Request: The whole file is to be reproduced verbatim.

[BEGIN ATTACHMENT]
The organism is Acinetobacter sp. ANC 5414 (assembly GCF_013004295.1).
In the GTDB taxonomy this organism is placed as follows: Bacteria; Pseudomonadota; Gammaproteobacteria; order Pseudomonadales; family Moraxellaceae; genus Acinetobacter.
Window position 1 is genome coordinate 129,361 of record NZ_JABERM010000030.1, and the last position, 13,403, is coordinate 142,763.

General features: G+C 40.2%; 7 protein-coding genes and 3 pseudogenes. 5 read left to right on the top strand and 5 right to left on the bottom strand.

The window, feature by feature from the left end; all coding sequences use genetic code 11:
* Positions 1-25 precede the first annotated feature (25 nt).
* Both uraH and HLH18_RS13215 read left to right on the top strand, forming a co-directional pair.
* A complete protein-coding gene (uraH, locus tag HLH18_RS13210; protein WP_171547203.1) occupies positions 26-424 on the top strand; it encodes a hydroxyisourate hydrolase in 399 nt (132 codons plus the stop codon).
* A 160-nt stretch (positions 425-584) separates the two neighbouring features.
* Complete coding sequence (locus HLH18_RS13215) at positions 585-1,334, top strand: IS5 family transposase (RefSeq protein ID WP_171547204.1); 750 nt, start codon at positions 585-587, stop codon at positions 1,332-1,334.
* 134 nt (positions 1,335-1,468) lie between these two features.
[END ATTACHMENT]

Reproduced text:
The organism is Acinetobacter sp. ANC 5414 (assembly GCF_013004295.1).
In the GTDB taxonomy this organism is placed as follows: Bacteria; Pseudomonadota; Gammaproteobacteria; order Pseudomonadales; family Moraxellaceae; genus Acinetobacter.
Window position 1 is genome coordinate 129,361 of record NZ_JABERM010000030.1, and the last position, 13,403, is coordinate 142,763.

General features: G+C 40.2%; 7 protein-coding genes and 3 pseudogenes. 5 read left to right on the top strand and 5 right to left on the bottom strand.

The window, feature by feature from the left end; all coding sequences use genetic code 11:
* Positions 1-25 precede the first annotated feature (25 nt).
* Both uraH and HLH18_RS13215 read left to right on the top strand, forming a co-directional pair.
* A complete protein-coding gene (uraH, locus tag HLH18_RS13210; protein WP_171547203.1) occupies positions 26-424 on the top strand; it encodes a hydroxyisourate hydrolase in 399 nt (132 codons plus the stop codon).
* A 160-nt stretch (positions 425-584) separates the two neighbouring features.
* Complete coding sequence (locus HLH18_RS13215) at positions 585-1,334, top strand: IS5 family transposase (RefSeq protein ID WP_171547204.1); 750 nt, start codon at positions 585-587, stop codon at positions 1,332-1,334.
* 134 nt (positions 1,335-1,468) lie between these two features.